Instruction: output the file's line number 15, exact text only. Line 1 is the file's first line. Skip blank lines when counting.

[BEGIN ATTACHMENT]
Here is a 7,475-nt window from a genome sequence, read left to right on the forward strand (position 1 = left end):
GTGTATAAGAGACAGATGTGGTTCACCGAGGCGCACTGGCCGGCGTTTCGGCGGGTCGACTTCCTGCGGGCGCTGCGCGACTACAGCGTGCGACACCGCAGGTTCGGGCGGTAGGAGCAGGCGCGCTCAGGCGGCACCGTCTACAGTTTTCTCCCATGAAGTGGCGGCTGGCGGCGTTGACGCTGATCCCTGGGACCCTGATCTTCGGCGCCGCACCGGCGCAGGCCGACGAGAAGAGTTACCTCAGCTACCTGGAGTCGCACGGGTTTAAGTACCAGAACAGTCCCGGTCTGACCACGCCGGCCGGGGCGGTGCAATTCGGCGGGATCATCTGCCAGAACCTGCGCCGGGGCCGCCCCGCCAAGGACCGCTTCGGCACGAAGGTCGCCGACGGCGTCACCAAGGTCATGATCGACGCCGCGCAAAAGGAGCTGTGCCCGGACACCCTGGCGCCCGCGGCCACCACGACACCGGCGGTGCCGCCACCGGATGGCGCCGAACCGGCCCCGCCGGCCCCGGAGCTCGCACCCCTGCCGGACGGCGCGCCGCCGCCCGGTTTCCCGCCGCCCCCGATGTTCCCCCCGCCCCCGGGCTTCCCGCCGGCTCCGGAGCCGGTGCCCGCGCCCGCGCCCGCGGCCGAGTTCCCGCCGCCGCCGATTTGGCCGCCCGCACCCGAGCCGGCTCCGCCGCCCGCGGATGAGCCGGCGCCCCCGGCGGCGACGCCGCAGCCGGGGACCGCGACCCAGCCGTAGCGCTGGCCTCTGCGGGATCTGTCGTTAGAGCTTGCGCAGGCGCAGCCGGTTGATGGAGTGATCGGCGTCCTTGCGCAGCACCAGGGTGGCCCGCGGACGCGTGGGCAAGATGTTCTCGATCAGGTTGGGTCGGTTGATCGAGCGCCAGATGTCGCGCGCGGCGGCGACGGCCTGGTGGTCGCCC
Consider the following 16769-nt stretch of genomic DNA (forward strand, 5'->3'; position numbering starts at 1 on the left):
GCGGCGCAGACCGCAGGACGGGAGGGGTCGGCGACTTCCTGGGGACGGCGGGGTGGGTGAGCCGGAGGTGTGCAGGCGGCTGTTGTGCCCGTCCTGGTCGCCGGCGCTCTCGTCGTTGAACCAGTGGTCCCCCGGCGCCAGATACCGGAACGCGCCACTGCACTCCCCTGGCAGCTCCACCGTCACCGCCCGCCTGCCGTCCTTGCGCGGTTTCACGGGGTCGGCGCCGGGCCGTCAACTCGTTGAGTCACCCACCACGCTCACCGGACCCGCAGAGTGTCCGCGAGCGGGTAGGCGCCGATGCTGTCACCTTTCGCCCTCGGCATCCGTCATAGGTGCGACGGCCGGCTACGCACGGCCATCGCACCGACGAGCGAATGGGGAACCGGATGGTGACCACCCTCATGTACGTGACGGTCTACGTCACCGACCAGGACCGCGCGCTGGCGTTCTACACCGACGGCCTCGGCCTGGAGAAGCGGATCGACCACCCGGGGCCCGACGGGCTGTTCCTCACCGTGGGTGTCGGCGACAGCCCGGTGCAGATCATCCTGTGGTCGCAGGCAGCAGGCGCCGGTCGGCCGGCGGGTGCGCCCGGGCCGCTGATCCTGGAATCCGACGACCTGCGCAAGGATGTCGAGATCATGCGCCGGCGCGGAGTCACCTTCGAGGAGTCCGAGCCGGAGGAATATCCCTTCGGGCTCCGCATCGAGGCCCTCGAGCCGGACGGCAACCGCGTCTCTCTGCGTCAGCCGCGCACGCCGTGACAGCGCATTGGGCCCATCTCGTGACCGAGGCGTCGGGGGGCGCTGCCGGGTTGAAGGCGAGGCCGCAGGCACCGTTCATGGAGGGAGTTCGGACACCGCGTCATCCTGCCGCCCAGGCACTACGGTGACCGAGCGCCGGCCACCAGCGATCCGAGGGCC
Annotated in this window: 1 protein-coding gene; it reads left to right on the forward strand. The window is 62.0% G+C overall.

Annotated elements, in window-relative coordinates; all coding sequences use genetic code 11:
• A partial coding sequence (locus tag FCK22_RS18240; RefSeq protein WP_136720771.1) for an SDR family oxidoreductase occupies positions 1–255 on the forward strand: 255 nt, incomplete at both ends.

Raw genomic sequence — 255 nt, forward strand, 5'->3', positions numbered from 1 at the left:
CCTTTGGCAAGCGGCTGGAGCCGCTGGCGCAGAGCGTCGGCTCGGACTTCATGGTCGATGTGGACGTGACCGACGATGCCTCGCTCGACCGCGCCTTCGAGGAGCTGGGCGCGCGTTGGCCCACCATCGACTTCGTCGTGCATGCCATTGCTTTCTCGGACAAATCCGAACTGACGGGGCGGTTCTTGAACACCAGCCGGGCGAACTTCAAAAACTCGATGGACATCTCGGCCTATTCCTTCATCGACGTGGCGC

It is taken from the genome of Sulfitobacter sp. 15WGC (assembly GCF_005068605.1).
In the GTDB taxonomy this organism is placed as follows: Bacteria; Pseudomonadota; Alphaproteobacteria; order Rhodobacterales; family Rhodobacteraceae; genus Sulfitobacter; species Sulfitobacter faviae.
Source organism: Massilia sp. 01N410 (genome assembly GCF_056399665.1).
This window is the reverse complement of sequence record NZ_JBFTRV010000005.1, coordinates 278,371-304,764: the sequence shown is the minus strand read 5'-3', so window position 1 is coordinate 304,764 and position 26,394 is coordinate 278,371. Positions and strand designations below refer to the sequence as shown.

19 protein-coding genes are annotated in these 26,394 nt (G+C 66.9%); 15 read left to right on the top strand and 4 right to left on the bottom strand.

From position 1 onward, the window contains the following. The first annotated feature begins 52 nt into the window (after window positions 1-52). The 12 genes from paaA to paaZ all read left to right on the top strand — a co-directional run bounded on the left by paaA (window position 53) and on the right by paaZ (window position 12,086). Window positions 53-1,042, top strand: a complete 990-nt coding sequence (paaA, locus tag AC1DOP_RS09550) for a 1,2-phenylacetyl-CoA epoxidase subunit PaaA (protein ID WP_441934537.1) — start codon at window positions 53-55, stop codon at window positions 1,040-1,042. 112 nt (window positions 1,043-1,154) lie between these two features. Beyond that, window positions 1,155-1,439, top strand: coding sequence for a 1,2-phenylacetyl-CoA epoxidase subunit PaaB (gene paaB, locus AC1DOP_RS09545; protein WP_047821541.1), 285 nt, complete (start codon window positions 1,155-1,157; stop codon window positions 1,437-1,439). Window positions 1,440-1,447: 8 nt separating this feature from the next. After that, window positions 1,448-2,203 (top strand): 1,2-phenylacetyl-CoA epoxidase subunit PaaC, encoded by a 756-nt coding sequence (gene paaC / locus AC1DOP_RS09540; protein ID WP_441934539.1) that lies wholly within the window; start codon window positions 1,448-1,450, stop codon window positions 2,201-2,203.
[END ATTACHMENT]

From position 1 onward, the window contains the following. The first annotated feature begins 52 nt into the window (after window positions 1-52). The 12 genes from paaA to paaZ all read left to right on the top strand — a co-directional run bounded on the left by paaA (window position 53) and on the right by paaZ (window position 12,086). Window positions 53-1,042, top strand: a complete 990-nt coding sequence (paaA, locus tag AC1DOP_RS09550) for a 1,2-phenylacetyl-CoA epoxidase subunit PaaA (protein ID WP_441934537.1) — start codon at window positions 53-55, stop codon at window positions 1,040-1,042. 112 nt (window positions 1,043-1,154) lie between these two features. Beyond that, window positions 1,155-1,439, top strand: coding sequence for a 1,2-phenylacetyl-CoA epoxidase subunit PaaB (gene paaB, locus AC1DOP_RS09545; protein WP_047821541.1), 285 nt, complete (start codon window positions 1,155-1,157; stop codon window positions 1,437-1,439). Window positions 1,440-1,447: 8 nt separating this feature from the next. After that, window positions 1,448-2,203 (top strand): 1,2-phenylacetyl-CoA epoxidase subunit PaaC, encoded by a 756-nt coding sequence (gene paaC / locus AC1DOP_RS09540; protein ID WP_441934539.1) that lies wholly within the window; start codon window positions 1,448-1,450, stop codon window positions 2,201-2,203.